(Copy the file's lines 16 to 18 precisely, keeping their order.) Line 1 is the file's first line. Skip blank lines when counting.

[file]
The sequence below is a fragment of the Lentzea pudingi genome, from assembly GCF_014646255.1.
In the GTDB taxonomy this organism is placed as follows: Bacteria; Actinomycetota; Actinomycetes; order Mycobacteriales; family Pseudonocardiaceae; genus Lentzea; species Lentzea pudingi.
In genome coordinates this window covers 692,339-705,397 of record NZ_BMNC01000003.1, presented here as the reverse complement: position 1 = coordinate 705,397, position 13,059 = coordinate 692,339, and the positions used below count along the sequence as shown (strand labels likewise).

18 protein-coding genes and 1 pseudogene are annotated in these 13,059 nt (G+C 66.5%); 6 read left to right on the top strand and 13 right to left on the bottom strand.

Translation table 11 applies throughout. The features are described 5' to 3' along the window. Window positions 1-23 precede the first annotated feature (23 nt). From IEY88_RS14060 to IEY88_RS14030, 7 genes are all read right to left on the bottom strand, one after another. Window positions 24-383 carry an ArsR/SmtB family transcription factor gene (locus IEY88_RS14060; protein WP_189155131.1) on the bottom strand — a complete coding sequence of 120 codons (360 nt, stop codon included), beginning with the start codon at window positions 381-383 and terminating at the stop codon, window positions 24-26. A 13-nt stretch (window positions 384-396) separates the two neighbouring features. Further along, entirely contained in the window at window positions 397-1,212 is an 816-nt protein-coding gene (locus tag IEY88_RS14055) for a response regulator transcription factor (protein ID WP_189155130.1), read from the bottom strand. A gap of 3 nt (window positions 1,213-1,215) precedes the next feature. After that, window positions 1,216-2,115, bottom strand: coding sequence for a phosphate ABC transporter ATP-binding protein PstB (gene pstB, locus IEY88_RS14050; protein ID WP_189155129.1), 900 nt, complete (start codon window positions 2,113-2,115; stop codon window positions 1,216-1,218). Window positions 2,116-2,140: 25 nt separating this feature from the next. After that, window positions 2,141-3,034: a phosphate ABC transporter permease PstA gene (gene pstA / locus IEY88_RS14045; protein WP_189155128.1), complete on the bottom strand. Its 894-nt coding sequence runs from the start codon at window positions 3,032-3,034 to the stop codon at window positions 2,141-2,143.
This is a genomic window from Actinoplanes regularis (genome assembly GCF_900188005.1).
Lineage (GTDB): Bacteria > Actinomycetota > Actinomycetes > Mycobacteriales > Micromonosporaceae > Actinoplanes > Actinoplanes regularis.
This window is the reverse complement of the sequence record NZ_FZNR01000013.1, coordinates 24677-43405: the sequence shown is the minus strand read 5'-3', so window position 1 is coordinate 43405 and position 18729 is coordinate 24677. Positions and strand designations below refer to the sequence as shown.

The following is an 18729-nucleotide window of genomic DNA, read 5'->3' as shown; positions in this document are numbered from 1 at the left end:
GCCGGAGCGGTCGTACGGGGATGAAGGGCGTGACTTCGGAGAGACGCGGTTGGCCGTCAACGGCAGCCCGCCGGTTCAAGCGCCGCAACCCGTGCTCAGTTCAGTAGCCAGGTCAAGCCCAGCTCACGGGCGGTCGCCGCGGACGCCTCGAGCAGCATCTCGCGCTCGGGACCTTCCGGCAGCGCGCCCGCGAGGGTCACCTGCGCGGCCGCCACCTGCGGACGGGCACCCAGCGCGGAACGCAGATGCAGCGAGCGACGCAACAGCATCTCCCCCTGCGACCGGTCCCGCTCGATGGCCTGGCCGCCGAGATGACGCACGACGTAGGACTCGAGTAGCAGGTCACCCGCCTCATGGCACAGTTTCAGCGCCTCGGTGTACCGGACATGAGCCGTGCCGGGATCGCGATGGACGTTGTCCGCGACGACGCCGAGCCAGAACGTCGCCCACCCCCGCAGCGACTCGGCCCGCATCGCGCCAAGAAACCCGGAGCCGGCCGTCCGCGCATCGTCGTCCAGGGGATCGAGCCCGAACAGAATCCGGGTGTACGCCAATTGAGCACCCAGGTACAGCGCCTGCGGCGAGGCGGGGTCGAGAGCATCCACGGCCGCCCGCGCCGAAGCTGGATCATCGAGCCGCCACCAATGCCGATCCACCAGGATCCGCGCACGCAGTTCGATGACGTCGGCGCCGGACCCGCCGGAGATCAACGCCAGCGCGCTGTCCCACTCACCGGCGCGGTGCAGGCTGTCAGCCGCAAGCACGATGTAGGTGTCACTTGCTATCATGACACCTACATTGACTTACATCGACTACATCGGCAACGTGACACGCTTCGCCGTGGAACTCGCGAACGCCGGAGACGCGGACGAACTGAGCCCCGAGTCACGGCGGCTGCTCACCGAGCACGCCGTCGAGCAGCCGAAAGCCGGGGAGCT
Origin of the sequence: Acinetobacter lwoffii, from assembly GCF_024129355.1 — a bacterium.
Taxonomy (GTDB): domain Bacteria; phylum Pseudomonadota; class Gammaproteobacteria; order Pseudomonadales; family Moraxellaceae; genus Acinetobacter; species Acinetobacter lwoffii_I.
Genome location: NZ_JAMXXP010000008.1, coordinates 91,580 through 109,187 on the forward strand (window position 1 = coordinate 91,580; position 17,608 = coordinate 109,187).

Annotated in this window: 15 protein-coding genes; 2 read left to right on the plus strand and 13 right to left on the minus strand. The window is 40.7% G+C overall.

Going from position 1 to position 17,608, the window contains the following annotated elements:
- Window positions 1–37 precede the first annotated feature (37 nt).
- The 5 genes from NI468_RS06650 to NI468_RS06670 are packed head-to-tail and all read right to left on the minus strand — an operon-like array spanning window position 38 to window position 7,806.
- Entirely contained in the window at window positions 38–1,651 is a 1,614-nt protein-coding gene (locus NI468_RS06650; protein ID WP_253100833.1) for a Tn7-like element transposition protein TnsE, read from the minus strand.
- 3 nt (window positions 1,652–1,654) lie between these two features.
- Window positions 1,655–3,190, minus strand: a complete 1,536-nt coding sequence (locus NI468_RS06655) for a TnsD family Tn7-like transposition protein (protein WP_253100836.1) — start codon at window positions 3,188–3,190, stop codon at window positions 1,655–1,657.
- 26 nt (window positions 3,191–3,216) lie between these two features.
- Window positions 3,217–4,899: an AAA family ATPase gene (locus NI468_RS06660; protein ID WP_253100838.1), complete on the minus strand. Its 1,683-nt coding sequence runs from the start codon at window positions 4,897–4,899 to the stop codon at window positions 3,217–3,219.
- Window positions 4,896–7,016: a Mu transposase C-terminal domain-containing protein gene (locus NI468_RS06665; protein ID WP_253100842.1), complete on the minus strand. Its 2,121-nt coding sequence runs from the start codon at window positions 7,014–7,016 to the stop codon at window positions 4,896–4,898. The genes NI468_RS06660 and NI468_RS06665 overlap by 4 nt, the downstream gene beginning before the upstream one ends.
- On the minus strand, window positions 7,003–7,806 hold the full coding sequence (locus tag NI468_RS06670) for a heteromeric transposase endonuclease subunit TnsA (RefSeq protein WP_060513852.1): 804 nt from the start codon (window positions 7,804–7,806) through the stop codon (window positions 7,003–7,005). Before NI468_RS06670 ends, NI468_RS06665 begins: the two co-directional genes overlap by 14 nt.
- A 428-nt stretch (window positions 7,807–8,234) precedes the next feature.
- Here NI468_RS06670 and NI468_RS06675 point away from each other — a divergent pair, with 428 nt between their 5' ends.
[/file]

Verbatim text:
- Window positions 1–37 precede the first annotated feature (37 nt).
- The 5 genes from NI468_RS06650 to NI468_RS06670 are packed head-to-tail and all read right to left on the minus strand — an operon-like array spanning window position 38 to window position 7,806.
- Entirely contained in the window at window positions 38–1,651 is a 1,614-nt protein-coding gene (locus NI468_RS06650; protein ID WP_253100833.1) for a Tn7-like element transposition protein TnsE, read from the minus strand.